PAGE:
Govt halts fee for non-existent nuke waste site after 30 years and $43 bn collected
The charge, which will no longer be collected past Friday, was first instituted in 1983 with the aim of constructing a facility capable of disposing of what is now almost 70,000 metric tons of highly radioactive spent fuel. The waste is spread throughout nuclear reactors across the US.
The government collected $750 million from the charge each year, totaling $43 billion. It remains to be seen what Washington plans to do with that money.
“From the very infancy of the commercial nuclear power industry, the federal government has always stated that it would take responsibility for the (disposal) of high-level nuclear waste, and that hasn’t always happened,” Michigan Public Service Commissioner Greg White told KDVR-TV in Colorado. “The waste all sits at the plant sites where it was generated, despite the collection of some $40 billion.”
Vast amounts of decaying waste are expensive to store, terrible for the environment, and constitute a major risk to public health. Nuclear and utility industries have for years complained that the Energy Department has collected the money while doing nothing to ease the disposal process, eventually filing suit to stop the fees from being collected.
Last year, an appeals court determined that the government had no intention to actually build the dump and that it could not accurately estimate the cost of such a plan. It then ordered the Energy Department to suspend the collection of the fee, though it took nearly six months for the government to carry out the legal order, according to the Los Angeles Times.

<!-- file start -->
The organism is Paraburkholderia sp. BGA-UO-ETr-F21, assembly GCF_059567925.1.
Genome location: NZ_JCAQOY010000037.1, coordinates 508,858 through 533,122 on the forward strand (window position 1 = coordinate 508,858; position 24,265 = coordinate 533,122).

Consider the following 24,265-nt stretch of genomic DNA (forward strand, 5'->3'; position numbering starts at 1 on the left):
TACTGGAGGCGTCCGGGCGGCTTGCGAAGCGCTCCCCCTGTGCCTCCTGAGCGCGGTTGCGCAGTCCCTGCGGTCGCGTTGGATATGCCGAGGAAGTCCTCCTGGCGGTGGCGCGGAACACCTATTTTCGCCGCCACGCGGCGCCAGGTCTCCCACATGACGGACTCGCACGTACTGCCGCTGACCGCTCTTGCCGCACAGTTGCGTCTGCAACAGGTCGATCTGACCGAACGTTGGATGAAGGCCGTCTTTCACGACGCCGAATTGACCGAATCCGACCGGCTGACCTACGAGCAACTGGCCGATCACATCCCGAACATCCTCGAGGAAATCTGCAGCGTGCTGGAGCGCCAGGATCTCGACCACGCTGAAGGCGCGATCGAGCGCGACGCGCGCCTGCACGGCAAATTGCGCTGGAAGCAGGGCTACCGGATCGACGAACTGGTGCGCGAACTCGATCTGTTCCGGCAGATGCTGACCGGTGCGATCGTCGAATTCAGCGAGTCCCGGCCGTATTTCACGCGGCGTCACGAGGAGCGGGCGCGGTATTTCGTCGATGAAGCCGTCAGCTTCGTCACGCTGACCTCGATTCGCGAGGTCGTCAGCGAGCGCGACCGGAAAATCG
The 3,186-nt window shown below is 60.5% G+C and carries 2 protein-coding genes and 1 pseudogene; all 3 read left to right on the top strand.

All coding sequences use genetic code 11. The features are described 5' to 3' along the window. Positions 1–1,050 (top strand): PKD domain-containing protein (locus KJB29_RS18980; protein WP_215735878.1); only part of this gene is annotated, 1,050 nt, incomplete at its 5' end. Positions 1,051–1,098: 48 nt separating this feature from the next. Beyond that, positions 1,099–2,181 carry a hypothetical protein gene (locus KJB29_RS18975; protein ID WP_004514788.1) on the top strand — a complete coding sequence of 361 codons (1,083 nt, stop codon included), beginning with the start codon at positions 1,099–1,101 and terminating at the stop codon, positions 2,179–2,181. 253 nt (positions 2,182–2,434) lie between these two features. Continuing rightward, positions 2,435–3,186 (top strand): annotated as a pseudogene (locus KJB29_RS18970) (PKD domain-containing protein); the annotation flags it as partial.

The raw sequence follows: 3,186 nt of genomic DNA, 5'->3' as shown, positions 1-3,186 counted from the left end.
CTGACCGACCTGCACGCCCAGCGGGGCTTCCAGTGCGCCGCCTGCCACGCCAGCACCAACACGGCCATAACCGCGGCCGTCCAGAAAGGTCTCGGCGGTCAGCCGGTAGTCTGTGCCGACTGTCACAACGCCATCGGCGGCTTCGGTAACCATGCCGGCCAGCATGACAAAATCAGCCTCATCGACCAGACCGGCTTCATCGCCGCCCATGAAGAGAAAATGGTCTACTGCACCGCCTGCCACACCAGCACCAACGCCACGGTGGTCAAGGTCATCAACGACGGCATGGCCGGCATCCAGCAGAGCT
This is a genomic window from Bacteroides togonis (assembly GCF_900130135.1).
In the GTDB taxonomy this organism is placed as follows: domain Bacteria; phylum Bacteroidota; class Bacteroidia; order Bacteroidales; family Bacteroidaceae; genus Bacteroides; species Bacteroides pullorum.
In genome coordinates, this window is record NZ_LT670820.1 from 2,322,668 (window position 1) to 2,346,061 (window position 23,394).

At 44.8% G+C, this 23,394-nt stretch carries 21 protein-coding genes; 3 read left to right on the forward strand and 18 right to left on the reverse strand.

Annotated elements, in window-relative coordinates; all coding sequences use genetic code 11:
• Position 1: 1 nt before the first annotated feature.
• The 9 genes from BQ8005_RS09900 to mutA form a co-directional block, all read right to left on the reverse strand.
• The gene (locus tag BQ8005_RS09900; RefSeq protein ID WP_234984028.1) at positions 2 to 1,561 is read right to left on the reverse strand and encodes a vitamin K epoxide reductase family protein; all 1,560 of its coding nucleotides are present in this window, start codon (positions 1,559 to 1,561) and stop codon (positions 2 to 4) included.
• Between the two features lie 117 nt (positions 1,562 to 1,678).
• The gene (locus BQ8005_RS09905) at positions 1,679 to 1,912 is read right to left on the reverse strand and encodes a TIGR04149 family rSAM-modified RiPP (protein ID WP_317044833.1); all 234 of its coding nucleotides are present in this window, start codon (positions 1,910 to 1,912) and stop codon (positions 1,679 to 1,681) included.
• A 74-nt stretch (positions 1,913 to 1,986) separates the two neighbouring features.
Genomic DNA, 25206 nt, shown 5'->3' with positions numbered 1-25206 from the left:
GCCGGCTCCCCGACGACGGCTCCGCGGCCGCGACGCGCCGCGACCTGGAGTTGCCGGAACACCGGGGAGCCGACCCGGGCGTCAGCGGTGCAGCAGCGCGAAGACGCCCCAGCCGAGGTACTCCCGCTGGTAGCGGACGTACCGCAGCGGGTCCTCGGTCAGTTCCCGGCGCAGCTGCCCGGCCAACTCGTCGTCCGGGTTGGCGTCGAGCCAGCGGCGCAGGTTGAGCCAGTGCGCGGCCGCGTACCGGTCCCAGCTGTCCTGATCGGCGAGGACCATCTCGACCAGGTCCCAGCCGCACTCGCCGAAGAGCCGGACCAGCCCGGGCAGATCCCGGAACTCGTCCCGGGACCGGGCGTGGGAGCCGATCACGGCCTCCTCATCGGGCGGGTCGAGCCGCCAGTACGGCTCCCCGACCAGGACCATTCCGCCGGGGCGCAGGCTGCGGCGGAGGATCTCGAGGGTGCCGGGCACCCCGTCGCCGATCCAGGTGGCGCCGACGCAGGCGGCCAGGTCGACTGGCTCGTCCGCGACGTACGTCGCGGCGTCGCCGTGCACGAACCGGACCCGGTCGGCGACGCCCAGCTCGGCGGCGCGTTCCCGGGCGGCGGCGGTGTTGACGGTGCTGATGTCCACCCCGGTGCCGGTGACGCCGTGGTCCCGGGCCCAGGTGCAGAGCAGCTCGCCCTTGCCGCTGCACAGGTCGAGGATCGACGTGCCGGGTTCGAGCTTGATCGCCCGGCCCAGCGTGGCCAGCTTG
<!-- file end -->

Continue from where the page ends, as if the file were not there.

“The federal courts have gotten fed up with what the Department of Energy is doing,” said Jay Silberg, the industry’s lead attorney in the case against the charges. “We want something in exchange for our money.”
It’s unlikely that customers will notice they are paying a fraction of a cent less on their bill from now on. An estimated $31 billion of the $43 billion that was collected sits in a trust fund that will accrue interest, likely until a plan for a dump is actually developed.
The initial $12 billion taken from that $43 billion sum was spent trying to develop a waste facility in Yucca Mountain, Nevada, although the project was stopped before any meaningful progress was made.
“I don’t see how it is a terrific win for anybody,” said Marta Adams, the chief deputy attorney general in Nevada who fought to stop the Yucca Mountain dump. “It relieves consumers of this charge but it doesn’t get rid of the waste.”
The Energy Department said this week that, despite the delays, lawmakers still hope to find a solution that works for all those concerned.
“When this administration took office, the timeline for opening Yucca Mountain had already been pushed back by two decades, stalled by public protest and legal opposition with no end in sight,” the Department of Energy said in a statement.
Meanwhile, Rep. John Shimkus (R-Illinois), chairman of the House Energy and Commerce Committee’s Environment and Economy subcommittee, welcomed the end of the fee but urged the government to continue pursuing a valid plan for a nuclear waste site.
“To get our nuclear future back on track, the secretary simply needs to carry out that obligation and restart Yucca Mountain,” Shimkus told The Hill. “Short of that, I am glad this annual theft of $750 million from electricity consumers has finally come to an end.”